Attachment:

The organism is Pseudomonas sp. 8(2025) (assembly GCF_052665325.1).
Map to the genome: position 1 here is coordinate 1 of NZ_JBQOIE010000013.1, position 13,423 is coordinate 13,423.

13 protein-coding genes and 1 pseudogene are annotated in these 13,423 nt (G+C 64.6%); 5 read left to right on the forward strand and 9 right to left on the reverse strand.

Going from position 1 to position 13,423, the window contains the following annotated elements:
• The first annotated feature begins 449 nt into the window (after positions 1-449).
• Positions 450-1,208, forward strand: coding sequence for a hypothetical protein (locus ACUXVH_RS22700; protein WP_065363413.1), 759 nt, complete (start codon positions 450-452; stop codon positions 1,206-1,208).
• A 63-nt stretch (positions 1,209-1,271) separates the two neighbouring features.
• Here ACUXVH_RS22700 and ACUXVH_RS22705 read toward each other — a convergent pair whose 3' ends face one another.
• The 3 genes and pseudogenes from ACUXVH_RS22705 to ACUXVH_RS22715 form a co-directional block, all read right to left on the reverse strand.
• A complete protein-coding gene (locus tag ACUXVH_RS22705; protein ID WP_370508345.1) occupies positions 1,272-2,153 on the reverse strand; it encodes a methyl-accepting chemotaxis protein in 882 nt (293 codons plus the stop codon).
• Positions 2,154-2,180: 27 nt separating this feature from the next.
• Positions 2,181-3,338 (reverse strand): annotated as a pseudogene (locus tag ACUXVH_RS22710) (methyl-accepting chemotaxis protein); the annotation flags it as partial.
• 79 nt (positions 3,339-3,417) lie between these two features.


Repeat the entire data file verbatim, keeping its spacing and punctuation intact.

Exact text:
The organism is Pseudomonas sp. 8(2025) (assembly GCF_052665325.1).
Map to the genome: position 1 here is coordinate 1 of NZ_JBQOIE010000013.1, position 13,423 is coordinate 13,423.

13 protein-coding genes and 1 pseudogene are annotated in these 13,423 nt (G+C 64.6%); 5 read left to right on the forward strand and 9 right to left on the reverse strand.

Going from position 1 to position 13,423, the window contains the following annotated elements:
• The first annotated feature begins 449 nt into the window (after positions 1-449).
• Positions 450-1,208, forward strand: coding sequence for a hypothetical protein (locus ACUXVH_RS22700; protein WP_065363413.1), 759 nt, complete (start codon positions 450-452; stop codon positions 1,206-1,208).
• A 63-nt stretch (positions 1,209-1,271) separates the two neighbouring features.
• Here ACUXVH_RS22700 and ACUXVH_RS22705 read toward each other — a convergent pair whose 3' ends face one another.
• The 3 genes and pseudogenes from ACUXVH_RS22705 to ACUXVH_RS22715 form a co-directional block, all read right to left on the reverse strand.
• A complete protein-coding gene (locus tag ACUXVH_RS22705; protein ID WP_370508345.1) occupies positions 1,272-2,153 on the reverse strand; it encodes a methyl-accepting chemotaxis protein in 882 nt (293 codons plus the stop codon).
• Positions 2,154-2,180: 27 nt separating this feature from the next.
• Positions 2,181-3,338 (reverse strand): annotated as a pseudogene (locus tag ACUXVH_RS22710) (methyl-accepting chemotaxis protein); the annotation flags it as partial.
• 79 nt (positions 3,339-3,417) lie between these two features.